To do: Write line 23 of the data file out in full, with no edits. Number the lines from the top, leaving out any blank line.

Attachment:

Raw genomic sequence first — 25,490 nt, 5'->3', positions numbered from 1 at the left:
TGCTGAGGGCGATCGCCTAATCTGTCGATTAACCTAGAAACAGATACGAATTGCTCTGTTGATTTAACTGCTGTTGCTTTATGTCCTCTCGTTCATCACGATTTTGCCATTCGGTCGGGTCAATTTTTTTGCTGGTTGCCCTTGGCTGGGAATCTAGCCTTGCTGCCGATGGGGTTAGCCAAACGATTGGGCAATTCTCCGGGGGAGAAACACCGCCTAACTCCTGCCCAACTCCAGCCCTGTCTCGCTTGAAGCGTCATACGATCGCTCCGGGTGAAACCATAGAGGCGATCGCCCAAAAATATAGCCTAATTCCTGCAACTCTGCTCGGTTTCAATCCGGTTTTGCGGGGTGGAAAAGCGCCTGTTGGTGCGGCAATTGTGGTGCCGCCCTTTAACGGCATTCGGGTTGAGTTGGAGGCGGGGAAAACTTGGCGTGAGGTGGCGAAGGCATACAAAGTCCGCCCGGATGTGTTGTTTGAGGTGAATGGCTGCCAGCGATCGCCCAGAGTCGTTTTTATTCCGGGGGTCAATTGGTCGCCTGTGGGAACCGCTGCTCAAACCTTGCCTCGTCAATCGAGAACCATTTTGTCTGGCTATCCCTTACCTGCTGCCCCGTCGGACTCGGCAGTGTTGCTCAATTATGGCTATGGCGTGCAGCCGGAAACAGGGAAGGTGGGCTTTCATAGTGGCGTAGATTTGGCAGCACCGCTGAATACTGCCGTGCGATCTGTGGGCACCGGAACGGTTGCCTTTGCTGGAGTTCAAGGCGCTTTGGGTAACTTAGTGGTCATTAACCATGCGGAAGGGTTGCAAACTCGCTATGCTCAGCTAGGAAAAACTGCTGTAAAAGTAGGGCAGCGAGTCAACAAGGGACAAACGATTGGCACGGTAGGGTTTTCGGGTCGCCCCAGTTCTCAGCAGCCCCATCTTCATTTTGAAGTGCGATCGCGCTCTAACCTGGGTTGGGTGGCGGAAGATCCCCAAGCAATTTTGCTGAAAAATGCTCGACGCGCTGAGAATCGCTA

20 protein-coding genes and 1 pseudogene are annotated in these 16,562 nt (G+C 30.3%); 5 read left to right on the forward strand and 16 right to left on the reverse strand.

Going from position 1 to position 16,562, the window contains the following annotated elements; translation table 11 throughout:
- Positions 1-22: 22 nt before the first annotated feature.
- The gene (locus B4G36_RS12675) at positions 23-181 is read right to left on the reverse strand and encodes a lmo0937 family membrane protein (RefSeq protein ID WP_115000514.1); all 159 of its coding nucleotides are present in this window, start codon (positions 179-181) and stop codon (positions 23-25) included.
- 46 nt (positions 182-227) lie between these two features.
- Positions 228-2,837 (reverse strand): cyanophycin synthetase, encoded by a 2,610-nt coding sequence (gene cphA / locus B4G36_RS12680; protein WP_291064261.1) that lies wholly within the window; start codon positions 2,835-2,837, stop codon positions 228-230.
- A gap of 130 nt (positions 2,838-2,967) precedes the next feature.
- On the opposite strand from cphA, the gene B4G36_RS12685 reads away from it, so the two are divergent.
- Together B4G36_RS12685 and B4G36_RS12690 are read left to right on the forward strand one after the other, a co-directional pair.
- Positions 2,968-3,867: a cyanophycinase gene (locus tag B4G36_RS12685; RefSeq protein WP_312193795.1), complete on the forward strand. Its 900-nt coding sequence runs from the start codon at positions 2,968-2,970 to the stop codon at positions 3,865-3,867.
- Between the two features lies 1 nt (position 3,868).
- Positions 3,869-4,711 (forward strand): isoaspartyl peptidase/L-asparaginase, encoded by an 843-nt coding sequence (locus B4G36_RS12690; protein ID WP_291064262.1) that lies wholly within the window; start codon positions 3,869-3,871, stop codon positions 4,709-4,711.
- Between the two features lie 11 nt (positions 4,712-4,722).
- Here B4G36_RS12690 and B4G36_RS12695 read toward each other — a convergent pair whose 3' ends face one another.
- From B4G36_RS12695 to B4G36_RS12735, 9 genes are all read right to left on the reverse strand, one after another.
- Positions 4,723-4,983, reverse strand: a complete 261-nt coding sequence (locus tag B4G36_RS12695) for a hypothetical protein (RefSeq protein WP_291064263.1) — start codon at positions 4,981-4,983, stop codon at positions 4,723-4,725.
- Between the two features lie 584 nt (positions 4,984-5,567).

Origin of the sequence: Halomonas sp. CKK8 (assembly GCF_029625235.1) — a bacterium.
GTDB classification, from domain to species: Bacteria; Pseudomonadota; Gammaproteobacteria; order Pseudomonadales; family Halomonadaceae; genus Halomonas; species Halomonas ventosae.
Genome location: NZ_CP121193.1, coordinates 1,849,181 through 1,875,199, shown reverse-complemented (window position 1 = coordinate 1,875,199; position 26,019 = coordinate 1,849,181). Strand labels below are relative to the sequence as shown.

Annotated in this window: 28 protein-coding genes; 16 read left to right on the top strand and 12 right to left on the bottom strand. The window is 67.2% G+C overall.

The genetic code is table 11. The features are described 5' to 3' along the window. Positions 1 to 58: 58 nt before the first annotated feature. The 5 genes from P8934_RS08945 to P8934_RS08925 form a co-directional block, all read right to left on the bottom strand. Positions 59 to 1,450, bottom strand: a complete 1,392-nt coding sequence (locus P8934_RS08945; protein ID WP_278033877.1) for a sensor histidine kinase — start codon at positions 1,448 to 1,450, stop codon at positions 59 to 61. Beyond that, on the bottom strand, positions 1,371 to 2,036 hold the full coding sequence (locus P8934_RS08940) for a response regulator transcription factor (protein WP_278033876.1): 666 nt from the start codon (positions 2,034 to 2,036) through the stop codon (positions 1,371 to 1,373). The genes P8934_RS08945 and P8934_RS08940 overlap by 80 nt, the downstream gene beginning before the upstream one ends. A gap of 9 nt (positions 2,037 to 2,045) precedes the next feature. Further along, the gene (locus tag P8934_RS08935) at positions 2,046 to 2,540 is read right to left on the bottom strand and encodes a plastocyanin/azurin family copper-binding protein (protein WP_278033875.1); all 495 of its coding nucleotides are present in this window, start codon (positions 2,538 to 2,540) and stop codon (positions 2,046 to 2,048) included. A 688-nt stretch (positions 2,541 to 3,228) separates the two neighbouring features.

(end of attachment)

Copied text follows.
Annotated in this window: 28 protein-coding genes; 16 read left to right on the top strand and 12 right to left on the bottom strand. The window is 67.2% G+C overall.